The owners of a suburban Detroit automotive supplier have pleaded guilty to federal criminal fraud charges in a case officials said will serve as a deterrent to other firms looking to cut costs by using cheaper resins.
David Bernhardt, former president of injection molder Davalor Mold Corp., and Orman Bernhardt, former operations director, pleaded guilty June 13 to one count of wire fraud each in U.S. District Court in Detroit for misleading customers and auditors about the quality of materials it used in making seat-belt components.
The U.S. attorney's office in Detroit said in court filings that from about March 2008 to April 13, 2010, Davalor Mold, based in the Detroit suburb of Chesterfield Township, sometimes used less-expensive resin and used a higher level of regrind material than permitted in company contracts.
The federal case also said the company “ceased or decreased” the number of quality and revalidation tests required and had employees create false test reports for customers and auditors.
Sentencing is set for October. A plea agreement calls for sentences of 151/2 months in prison. The federal government agreed not to seek any other action against the company or any other employees as part of the deal.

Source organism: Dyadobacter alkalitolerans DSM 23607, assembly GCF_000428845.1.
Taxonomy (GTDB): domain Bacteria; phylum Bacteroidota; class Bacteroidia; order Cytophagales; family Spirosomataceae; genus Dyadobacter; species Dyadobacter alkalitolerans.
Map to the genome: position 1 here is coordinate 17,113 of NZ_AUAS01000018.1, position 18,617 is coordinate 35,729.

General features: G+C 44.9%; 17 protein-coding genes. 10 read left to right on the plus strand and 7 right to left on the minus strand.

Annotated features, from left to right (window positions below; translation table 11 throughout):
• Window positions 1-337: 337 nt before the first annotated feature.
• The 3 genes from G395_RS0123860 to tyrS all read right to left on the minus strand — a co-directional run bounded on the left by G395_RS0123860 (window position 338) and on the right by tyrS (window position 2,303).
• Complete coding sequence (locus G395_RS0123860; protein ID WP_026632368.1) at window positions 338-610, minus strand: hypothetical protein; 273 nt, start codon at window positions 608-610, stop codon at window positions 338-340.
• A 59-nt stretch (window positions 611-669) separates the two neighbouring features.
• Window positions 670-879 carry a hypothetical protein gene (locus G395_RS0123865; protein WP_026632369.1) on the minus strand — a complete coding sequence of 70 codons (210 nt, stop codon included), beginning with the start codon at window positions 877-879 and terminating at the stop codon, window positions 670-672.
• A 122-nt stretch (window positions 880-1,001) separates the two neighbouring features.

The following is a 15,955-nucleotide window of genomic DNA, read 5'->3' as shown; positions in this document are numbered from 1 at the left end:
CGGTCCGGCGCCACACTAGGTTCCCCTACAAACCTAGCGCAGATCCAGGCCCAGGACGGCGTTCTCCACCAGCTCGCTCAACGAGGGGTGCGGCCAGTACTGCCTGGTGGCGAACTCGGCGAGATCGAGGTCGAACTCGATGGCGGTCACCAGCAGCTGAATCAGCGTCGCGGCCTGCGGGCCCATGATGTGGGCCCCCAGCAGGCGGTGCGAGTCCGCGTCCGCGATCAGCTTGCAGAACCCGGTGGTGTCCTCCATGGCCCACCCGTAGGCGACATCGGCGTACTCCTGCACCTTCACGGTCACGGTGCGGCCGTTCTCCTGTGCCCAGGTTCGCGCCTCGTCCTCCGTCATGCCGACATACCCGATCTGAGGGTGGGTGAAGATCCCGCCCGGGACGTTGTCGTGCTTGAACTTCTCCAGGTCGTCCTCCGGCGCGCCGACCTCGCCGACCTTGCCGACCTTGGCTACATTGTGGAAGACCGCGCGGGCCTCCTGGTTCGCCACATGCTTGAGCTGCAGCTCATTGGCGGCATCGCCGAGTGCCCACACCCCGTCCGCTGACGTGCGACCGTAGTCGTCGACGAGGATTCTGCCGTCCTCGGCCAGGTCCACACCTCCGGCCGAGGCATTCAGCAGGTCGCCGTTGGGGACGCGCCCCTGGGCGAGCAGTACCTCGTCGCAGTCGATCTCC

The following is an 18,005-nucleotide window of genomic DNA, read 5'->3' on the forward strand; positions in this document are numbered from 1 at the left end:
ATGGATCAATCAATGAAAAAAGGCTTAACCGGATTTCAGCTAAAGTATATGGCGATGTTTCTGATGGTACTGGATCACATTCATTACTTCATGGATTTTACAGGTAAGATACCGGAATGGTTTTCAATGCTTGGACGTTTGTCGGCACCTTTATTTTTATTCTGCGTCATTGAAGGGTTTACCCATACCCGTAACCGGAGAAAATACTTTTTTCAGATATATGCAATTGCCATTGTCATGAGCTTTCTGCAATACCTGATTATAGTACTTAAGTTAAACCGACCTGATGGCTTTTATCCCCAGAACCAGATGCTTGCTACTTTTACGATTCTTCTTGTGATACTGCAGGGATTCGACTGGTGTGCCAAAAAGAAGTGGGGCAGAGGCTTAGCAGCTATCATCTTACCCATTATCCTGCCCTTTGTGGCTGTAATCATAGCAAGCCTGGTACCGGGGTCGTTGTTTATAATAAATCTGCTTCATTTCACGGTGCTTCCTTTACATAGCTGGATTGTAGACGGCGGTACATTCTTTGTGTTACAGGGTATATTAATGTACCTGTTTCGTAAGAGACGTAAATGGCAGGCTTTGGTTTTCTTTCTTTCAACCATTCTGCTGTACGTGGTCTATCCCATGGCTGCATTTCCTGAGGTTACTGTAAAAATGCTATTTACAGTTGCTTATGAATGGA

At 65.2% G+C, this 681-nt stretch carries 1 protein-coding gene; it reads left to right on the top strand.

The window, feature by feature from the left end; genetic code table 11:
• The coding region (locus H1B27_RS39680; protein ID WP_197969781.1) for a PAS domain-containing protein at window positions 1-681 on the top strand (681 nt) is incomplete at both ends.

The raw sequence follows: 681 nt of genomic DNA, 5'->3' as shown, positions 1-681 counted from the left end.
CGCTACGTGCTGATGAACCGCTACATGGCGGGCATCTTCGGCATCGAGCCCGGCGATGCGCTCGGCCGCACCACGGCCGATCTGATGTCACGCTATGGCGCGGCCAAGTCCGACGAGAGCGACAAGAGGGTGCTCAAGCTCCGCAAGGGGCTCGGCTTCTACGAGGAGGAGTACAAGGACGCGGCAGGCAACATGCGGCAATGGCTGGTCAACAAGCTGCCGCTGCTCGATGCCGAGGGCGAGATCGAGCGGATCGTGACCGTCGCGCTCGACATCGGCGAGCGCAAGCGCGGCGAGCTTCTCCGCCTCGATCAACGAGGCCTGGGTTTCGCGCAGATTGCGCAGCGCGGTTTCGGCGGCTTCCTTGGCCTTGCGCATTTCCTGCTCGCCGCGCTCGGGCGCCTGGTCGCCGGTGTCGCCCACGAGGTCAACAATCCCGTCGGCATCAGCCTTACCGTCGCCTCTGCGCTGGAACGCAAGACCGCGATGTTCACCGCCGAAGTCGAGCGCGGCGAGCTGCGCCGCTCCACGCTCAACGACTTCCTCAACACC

Lawyers for David and Orman Bernhardt have said the seat-belt components — sold to a variety of auto suppliers — passed safety requirements, but U.S. Attorney Barbara McQuade said in a news release that an auto supplier creates an “unacceptable public safety risk” when it uses inferior materials and procedures.
“We hope this prosecution will deter other suppliers from illegally cutting corners to increase their profits.”
FBI Special Agent Andrew Arena, who oversaw the investigation, added that the FBI will “continue to aggressively pursue” fraud cases.
“Auto suppliers who provide substandard products to the automotive manufacturers negatively impact the quality of products and the automotive industry,” Arena said.
Court documents stated the value of the fraud is hard to determine, but said it was between $30,000 and $70,000.
New management at Davalor Mold did not immediately respond to requests for comment.
Using less-expensive resins or higher levels of regrind is not common in the industry, but it is also not unheard of, according to Jeff Mengel, a partner with Plante & Moran PLLC with offices in Chicago. It would have been especially tempting in 2008-09 as resin prices climbed and the economy slowed.
In the auto industry, it is hard to get approval to change resins in midproduction, even if a less-expensive material will produce a part that meets the same requirements, he added.
What is new, however, is criminal charges for individuals within companies that give in to that temptation. Mengel said he knew of no other companies that have faced that kind of prosecution, rather than settling privately.
“This means you're playing a much higher risk for that kind of action,” he said.
Mengel compared it with criminal charges executives and financiers have faced for fiscal misdeeds.
“It highlights some of the issues and risks that people take on when they take shortcuts,” he said.